Two years ago, in my interview of Naseeruddin Shah, he explained how he had cracked his character in Sparsh (1980) by stressing on the ears being the guiding body parts. One can see traits of that character in Kaushal Oza’s brilliant short The Miniaturist Of Junagadh. Although Husyn assures Noor that the loss of his eyesight is not a hindrance to his sensing of Noor’s tea but rather compensated for by his olfactory senses, it is actually Husyn’s ears that detects Noor’s arrival. In each scene, the actor cleverly uses his ears with subtle nuance.
Husyn disagrees with Sakina’s claims of the former having lost his eyesight to a life of making miniaturist paintings. He rectifies her to state that, in fact, a life of such dedication and meditative artistry has earned him this beautiful blindness. A life of working on the details of the world has transcended him beyond worldliness. He is blessed to not have to see this world anymore. Rather, humanity needs magnifying glasses to interpret the endless beauty coded in his work.
One registers the utmost respect he has for his own work. The lines he makes in his paintings are much greater than a meaningless Radcliffe Line that the British government draws.
I believe Husyn in The Miniaturist Of Junagadh (2021) to be a soul brother of Balraj Sahni’s character Salim Mirza in Garam Hawa (1973). The short does pay tribute to the former. One example is the rickshaw-puller scene in which Kishorilal ji arrives. In the 1973 film, a Hindu rickshaw puller overcharges Salim Mirza by asking him to go to Pakistan if he wants to travel at lower prices. In the short, the passenger, Kishorilal ji, underpays a Muslim rickshaw-puller, threatening the latter to be sent to Pakistan.
The voiceover dialogue by Rasika Dugal, trickily planted as a conversation that must have happened between Noor and Kishori off-screen, is a great device for exposition in the screenplay. But I, being a visual enthusiast, would have loved to watch something like this.
The film opens with a night scene. Sounds of miscreants can be heard at a distance. Noor and Sakina are seen handing over something to a visibly cold-hearted face (who appears to be a Hindu). We can’t see what they sell. We see Noor carrying a blank canvas from behind. She inserts it into one of the files. But we don’t clearly understand it. Later, we notice her guilt-ridden while doing other chores.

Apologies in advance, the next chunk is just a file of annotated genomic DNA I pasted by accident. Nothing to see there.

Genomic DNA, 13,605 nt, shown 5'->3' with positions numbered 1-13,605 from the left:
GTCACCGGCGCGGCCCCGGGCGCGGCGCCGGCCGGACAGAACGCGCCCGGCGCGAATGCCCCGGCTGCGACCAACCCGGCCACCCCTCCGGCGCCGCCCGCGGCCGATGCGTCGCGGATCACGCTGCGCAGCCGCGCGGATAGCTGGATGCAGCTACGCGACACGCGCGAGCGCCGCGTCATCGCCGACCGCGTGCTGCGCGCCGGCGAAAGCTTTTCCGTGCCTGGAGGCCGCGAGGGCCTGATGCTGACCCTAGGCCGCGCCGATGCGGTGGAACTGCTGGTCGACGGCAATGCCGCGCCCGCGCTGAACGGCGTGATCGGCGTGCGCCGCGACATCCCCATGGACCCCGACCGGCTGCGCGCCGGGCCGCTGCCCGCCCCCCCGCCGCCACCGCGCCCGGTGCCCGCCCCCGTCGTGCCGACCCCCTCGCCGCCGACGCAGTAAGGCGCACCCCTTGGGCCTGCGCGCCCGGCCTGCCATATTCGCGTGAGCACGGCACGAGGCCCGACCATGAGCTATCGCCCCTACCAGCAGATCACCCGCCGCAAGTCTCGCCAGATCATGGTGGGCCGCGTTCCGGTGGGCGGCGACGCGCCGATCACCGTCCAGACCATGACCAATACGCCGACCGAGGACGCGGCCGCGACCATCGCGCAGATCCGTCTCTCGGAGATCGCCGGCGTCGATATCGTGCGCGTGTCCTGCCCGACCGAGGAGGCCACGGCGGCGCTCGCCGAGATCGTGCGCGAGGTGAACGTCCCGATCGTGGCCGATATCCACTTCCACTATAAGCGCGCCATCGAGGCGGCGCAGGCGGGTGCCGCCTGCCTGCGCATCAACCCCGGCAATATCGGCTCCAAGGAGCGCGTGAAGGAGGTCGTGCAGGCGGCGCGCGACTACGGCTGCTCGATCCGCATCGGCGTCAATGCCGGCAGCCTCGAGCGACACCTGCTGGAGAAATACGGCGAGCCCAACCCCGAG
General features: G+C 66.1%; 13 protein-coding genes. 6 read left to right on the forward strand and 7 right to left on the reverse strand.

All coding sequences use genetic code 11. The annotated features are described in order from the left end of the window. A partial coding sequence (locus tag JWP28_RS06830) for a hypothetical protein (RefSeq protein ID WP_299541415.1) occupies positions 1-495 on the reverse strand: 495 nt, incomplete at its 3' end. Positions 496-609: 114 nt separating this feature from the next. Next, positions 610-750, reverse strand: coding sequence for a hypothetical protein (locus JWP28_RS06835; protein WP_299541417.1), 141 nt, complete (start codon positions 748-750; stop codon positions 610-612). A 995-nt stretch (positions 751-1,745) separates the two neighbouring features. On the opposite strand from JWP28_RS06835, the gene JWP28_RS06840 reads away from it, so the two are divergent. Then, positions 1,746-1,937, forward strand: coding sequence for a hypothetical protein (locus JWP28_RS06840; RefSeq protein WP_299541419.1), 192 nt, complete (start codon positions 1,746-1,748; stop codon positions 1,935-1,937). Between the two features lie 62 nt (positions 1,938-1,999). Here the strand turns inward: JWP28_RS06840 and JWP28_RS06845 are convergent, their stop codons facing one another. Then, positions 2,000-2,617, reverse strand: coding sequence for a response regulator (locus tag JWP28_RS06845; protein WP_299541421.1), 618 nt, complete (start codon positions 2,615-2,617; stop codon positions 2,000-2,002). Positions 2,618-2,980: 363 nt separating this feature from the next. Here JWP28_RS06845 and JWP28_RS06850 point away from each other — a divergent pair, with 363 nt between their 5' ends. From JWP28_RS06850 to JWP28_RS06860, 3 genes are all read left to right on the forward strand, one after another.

Maybe a scene comes later in the film where they sell the last painting and replace it with a blank canvas, the dialogues being written in a way that the whole backdrop gets inferred. Of course, such additions would have to be brought in with collateral changes to the existing screenplay.
In Garam Hawa, rather than leaving for Pakistan, Salim Mirza descends from the carriage to enter the huge mass rally that passes by him. His son, Sikander Mirza (played by Farooq Shaikh), is already a few steps ahead in the crowd. They have decided to fight for the rights of the the newly born ‘Hindustani Musalmaan’, who’s probably going to suffer consequences for decades ahead. Rather than leaving, they embrace their reality.
In Junagadh, Husyn and his family depart for the steamer from Porbander. He leaves behind a painting of Radha Krishna as an advance payment for his own ancestral house, which he intends to buy back once Jinnah and Patel resolve their political differences. It’s been 75 years since he left behind the last sip of his tea.
Although humans do their osmosis across the borders, the house cat is spared for not having any identity.
Do spot the ‘Special Thanks’ to Shama Zaidi ji (co-screenwriter of Garam Hawa) in the credits roll of The Miniaturist Of Junagadh.